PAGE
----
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While Sitting in Church, I Learn to Tie My Shoes

Nylon laces slither numbly between my fingers
to the sound of mothers hushing, swaying, their bucket-hatted babies.

Coils of whitish cord elude my unwieldy fingers,
preferring to loll feebly across the tan-flecked tile.

But today— a bow. She curtsies to me,
extending spindly arms outward, humbled.

I tie my shoes, crouching raccoon-like beside the kneeler
biting my lip, among the stale Cheerios & grass clippings

dragged inside against their will, & conspiring
with the Sunday dew to squawk against the tile in protest.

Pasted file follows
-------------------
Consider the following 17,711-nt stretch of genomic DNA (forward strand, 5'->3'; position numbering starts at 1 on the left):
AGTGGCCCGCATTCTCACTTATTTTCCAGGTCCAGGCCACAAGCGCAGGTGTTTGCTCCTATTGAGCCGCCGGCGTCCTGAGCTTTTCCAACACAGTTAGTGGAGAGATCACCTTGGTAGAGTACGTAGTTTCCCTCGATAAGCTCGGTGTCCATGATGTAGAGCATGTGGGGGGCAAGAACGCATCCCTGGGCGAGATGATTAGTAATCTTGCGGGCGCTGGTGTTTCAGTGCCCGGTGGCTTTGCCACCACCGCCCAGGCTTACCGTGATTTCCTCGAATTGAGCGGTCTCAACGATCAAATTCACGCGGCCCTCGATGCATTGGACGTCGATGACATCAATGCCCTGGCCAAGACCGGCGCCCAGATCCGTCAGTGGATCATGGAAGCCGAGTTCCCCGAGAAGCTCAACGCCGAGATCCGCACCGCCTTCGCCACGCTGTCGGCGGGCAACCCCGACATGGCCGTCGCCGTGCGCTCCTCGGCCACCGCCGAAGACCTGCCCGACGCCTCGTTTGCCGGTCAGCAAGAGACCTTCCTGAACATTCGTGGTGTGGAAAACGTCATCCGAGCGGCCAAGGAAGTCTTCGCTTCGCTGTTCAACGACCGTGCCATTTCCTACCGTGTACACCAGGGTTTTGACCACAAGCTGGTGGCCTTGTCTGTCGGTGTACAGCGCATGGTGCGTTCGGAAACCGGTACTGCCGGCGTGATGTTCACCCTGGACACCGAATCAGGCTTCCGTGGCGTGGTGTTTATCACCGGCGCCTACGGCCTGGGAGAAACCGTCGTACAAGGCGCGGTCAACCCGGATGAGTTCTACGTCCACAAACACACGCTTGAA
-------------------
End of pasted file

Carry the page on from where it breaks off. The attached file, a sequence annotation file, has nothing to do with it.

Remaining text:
Perched between pews, I trace the spidery wood-grains
& study the trouser-wrinkles where my father’s knee is bent.

The priest has words like shoelaces: they swirl & slide
in long, fragile chains around between & through my ears

while my father leads my finger along the lines of a hymn,
accenting each period & comma with an extra, comic, jab.
Posted 01/11/10
Louisa Diodato is an M.F.A. student at the University of Wisconsin Madison, where she holds the Martha Meier Renk Distinguished Graduate Fellowship in Poetry. Her work to date has appeared in Poet Lore, the Evansville Review, and the Albion Review.
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